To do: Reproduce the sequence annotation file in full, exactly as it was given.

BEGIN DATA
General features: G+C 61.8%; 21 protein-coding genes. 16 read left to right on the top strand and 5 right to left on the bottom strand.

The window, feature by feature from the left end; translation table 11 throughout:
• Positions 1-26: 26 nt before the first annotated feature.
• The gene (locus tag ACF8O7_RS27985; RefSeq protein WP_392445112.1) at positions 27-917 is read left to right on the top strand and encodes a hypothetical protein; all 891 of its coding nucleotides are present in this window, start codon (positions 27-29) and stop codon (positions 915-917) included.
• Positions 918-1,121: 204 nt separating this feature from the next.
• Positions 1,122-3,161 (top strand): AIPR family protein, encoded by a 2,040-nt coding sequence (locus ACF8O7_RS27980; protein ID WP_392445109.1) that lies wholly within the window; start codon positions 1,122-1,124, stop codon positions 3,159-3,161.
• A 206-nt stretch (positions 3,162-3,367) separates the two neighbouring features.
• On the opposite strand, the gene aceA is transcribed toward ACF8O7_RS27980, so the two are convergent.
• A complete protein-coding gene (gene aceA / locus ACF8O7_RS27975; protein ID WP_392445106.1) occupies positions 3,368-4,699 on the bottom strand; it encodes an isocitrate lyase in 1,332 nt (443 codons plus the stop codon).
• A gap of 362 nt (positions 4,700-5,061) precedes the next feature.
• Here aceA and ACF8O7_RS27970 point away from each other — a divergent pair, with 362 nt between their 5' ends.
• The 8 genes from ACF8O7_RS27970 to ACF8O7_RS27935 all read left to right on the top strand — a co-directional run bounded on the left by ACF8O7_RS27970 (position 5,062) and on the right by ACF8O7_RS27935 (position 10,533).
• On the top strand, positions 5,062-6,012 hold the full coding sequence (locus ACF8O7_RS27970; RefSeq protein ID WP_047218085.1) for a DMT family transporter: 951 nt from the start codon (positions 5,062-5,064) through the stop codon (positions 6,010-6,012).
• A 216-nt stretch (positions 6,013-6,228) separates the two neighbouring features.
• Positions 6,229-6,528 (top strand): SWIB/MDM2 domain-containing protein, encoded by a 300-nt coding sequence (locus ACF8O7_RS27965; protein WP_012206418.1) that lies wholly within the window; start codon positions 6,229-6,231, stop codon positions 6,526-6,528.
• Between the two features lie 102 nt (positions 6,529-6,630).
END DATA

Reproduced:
General features: G+C 61.8%; 21 protein-coding genes. 16 read left to right on the top strand and 5 right to left on the bottom strand.

The window, feature by feature from the left end; translation table 11 throughout:
• Positions 1-26: 26 nt before the first annotated feature.
• The gene (locus tag ACF8O7_RS27985; RefSeq protein WP_392445112.1) at positions 27-917 is read left to right on the top strand and encodes a hypothetical protein; all 891 of its coding nucleotides are present in this window, start codon (positions 27-29) and stop codon (positions 915-917) included.
• Positions 918-1,121: 204 nt separating this feature from the next.
• Positions 1,122-3,161 (top strand): AIPR family protein, encoded by a 2,040-nt coding sequence (locus ACF8O7_RS27980; protein ID WP_392445109.1) that lies wholly within the window; start codon positions 1,122-1,124, stop codon positions 3,159-3,161.
• A 206-nt stretch (positions 3,162-3,367) separates the two neighbouring features.
• On the opposite strand, the gene aceA is transcribed toward ACF8O7_RS27980, so the two are convergent.
• A complete protein-coding gene (gene aceA / locus ACF8O7_RS27975; protein ID WP_392445106.1) occupies positions 3,368-4,699 on the bottom strand; it encodes an isocitrate lyase in 1,332 nt (443 codons plus the stop codon).
• A gap of 362 nt (positions 4,700-5,061) precedes the next feature.
• Here aceA and ACF8O7_RS27970 point away from each other — a divergent pair, with 362 nt between their 5' ends.
• The 8 genes from ACF8O7_RS27970 to ACF8O7_RS27935 all read left to right on the top strand — a co-directional run bounded on the left by ACF8O7_RS27970 (position 5,062) and on the right by ACF8O7_RS27935 (position 10,533).
• On the top strand, positions 5,062-6,012 hold the full coding sequence (locus ACF8O7_RS27970; RefSeq protein ID WP_047218085.1) for a DMT family transporter: 951 nt from the start codon (positions 5,062-5,064) through the stop codon (positions 6,010-6,012).
• A 216-nt stretch (positions 6,013-6,228) separates the two neighbouring features.
• Positions 6,229-6,528 (top strand): SWIB/MDM2 domain-containing protein, encoded by a 300-nt coding sequence (locus ACF8O7_RS27965; protein WP_012206418.1) that lies wholly within the window; start codon positions 6,229-6,231, stop codon positions 6,526-6,528.
• Between the two features lie 102 nt (positions 6,529-6,630).